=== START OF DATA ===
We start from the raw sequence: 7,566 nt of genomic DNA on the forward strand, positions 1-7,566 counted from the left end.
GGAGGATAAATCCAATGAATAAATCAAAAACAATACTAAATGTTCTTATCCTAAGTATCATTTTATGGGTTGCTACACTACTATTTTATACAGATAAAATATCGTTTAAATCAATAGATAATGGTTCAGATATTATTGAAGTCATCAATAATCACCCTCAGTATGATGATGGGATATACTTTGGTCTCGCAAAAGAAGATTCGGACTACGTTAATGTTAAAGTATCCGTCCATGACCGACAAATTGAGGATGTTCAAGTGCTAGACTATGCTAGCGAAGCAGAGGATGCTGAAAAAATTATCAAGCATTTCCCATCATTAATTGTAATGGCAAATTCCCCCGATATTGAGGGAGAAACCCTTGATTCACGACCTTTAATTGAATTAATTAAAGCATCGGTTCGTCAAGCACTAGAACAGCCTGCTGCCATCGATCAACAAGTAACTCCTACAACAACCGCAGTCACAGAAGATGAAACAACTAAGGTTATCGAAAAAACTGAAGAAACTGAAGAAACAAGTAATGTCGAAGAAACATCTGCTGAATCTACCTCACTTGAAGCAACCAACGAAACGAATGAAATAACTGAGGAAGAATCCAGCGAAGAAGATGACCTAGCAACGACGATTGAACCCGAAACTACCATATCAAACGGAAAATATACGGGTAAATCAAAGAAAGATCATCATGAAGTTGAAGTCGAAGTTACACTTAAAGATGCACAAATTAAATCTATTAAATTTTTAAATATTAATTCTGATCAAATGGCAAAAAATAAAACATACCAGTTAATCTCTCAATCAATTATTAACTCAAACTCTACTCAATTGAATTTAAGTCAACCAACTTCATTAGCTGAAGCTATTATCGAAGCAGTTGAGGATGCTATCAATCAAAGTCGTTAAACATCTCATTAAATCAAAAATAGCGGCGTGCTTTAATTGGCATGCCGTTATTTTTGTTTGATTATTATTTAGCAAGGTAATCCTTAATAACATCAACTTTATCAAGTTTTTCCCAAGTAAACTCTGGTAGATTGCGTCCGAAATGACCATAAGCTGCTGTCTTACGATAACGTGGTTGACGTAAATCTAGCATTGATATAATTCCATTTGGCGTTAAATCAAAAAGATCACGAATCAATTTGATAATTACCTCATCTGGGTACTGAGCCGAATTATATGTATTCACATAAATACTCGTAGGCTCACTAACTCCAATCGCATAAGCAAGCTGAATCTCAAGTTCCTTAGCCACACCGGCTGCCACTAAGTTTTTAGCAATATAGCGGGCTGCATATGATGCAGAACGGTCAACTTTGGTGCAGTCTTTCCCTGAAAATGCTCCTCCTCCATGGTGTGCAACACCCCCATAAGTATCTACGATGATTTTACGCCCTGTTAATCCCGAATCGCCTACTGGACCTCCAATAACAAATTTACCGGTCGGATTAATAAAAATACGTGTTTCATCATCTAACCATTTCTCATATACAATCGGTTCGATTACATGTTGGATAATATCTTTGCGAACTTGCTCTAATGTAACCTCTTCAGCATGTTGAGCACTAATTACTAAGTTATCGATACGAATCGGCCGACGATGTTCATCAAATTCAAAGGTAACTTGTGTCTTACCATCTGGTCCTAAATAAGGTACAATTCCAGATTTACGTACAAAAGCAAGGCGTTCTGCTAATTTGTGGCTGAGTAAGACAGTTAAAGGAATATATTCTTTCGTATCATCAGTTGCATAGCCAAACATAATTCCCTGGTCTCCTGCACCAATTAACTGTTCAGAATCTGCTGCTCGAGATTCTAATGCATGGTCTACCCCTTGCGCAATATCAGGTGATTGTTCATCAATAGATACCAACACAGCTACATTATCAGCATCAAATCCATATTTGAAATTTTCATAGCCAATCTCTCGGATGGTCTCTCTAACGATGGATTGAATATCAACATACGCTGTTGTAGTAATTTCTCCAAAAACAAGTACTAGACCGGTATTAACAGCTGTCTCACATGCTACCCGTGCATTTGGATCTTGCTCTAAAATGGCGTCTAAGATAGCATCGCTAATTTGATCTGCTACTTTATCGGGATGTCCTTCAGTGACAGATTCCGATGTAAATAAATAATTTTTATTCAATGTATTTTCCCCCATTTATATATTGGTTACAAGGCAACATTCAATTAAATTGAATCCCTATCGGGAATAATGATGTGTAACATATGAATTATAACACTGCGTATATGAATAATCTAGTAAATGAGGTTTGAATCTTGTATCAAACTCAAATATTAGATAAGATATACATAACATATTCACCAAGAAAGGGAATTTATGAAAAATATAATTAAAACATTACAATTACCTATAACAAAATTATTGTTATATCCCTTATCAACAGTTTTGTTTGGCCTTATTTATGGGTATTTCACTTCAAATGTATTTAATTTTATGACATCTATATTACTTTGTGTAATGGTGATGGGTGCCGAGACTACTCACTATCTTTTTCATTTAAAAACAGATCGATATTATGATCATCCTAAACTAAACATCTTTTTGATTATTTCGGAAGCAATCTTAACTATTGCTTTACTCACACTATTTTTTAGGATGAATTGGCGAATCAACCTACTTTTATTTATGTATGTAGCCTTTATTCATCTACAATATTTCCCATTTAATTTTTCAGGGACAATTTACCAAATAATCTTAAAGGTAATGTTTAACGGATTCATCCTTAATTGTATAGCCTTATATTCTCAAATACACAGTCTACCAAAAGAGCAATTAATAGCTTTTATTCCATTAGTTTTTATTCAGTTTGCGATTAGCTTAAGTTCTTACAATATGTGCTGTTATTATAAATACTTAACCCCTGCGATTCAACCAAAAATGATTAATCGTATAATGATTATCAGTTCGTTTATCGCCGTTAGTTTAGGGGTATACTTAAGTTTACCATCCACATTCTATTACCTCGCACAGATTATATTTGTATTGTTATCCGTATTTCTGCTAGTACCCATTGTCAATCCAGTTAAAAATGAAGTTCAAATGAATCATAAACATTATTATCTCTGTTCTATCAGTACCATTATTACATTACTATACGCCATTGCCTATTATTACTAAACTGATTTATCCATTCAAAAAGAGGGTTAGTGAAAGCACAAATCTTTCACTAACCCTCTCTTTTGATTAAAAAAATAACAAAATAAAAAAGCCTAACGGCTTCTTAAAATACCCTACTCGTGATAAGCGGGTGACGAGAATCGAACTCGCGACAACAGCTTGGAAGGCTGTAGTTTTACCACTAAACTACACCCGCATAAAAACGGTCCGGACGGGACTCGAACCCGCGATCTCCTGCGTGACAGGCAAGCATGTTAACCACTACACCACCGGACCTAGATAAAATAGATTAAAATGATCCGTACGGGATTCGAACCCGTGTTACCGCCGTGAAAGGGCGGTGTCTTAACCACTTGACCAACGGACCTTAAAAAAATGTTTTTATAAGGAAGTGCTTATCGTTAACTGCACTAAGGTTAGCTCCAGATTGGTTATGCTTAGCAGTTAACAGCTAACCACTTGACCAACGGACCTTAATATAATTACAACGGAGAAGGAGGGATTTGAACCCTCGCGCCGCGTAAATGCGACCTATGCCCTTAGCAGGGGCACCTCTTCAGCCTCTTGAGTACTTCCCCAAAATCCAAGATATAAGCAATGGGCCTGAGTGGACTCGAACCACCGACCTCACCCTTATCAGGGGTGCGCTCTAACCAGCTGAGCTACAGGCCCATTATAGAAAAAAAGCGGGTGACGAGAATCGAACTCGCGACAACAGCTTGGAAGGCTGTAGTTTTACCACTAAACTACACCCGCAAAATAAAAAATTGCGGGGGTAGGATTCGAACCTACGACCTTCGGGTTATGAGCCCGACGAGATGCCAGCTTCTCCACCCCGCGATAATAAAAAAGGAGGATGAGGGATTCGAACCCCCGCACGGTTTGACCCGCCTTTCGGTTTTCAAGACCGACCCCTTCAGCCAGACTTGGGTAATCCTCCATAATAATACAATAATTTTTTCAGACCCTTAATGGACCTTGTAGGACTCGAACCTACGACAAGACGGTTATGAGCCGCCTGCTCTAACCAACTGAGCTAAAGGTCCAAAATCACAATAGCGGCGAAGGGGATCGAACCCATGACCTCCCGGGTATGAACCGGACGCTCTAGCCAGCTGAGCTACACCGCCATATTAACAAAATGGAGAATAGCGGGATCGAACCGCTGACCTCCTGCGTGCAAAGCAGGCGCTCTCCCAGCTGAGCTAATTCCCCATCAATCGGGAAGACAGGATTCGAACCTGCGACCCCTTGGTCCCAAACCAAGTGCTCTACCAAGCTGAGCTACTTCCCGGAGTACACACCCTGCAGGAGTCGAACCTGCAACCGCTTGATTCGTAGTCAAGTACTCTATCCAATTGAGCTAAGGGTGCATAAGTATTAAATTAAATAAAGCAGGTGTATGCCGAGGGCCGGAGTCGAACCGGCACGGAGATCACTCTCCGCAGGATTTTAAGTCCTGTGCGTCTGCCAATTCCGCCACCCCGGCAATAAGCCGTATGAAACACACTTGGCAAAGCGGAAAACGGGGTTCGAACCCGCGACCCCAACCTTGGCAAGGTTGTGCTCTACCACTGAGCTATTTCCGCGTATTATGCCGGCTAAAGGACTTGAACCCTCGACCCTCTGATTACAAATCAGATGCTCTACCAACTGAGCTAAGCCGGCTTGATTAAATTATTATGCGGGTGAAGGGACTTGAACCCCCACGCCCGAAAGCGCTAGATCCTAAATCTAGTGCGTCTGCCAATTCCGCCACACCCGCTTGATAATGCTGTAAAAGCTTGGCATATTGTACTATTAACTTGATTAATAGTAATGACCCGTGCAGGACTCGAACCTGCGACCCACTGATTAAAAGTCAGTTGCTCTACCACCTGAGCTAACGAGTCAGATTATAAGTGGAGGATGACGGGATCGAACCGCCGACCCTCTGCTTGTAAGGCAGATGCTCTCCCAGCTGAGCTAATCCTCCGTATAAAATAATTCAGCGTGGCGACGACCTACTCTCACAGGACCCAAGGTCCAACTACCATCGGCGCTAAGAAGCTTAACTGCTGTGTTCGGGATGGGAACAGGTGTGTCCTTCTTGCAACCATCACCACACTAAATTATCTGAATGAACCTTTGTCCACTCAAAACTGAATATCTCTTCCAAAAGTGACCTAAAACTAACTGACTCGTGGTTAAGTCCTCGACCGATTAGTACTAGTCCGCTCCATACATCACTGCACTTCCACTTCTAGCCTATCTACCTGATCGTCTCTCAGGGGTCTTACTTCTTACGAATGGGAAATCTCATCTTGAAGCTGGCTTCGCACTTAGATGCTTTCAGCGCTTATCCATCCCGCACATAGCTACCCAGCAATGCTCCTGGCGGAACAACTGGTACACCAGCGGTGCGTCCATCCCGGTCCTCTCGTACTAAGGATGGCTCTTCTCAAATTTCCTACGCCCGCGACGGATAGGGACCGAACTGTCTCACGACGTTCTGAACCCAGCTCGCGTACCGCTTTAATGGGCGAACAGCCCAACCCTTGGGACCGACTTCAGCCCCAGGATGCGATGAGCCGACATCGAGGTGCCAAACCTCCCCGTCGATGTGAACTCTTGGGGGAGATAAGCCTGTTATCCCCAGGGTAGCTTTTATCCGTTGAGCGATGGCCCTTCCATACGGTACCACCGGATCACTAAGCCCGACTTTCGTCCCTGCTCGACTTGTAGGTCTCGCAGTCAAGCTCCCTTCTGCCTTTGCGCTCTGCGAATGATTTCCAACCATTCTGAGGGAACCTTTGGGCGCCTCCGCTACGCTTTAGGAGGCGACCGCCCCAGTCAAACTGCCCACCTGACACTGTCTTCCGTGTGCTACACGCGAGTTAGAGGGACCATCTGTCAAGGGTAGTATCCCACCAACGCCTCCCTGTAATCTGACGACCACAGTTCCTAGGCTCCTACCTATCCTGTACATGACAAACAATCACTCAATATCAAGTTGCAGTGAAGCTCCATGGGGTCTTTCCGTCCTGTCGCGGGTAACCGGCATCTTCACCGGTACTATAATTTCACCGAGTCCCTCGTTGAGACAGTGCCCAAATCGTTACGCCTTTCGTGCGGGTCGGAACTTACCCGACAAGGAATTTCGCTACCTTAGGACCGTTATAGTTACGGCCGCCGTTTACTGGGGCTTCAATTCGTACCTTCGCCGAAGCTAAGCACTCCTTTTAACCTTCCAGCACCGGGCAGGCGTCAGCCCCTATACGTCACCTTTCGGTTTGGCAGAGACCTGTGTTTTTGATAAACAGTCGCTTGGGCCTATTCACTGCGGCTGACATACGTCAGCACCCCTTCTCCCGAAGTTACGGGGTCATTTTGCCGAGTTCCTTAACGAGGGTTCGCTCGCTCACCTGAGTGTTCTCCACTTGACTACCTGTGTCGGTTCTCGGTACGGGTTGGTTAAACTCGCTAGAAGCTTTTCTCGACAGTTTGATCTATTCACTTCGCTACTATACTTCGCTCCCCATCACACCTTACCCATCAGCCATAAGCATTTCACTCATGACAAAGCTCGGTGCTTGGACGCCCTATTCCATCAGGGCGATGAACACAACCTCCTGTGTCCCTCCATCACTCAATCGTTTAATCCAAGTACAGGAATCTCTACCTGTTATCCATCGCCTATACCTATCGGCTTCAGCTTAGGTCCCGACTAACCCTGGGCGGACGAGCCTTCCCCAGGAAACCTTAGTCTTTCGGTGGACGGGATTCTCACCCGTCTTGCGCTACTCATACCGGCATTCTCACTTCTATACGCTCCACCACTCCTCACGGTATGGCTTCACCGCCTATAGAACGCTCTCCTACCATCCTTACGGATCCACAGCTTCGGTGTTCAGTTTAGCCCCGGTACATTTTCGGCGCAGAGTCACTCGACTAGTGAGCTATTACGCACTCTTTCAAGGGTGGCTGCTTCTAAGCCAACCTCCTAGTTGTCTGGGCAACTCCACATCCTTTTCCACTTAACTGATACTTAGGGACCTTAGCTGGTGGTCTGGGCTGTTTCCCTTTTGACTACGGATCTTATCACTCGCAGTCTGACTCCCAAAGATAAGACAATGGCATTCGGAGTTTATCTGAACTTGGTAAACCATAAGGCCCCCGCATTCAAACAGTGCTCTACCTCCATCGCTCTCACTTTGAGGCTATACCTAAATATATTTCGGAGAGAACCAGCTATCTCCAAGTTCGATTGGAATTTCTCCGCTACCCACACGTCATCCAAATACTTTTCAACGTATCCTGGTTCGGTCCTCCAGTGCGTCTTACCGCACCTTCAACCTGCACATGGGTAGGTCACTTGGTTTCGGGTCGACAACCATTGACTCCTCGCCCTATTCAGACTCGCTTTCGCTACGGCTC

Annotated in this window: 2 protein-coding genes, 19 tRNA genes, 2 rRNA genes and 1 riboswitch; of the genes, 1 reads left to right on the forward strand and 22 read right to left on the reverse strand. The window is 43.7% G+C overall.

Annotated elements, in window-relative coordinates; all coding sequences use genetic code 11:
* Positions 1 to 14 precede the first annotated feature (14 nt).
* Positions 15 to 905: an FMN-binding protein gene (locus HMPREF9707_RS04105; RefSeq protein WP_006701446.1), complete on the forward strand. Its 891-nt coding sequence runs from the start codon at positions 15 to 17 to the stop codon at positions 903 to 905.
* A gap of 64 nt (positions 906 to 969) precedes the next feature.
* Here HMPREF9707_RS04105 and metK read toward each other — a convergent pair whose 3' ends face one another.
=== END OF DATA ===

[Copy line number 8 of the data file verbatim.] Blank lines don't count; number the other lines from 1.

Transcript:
* Here HMPREF9707_RS04105 and metK read toward each other — a convergent pair whose 3' ends face one another.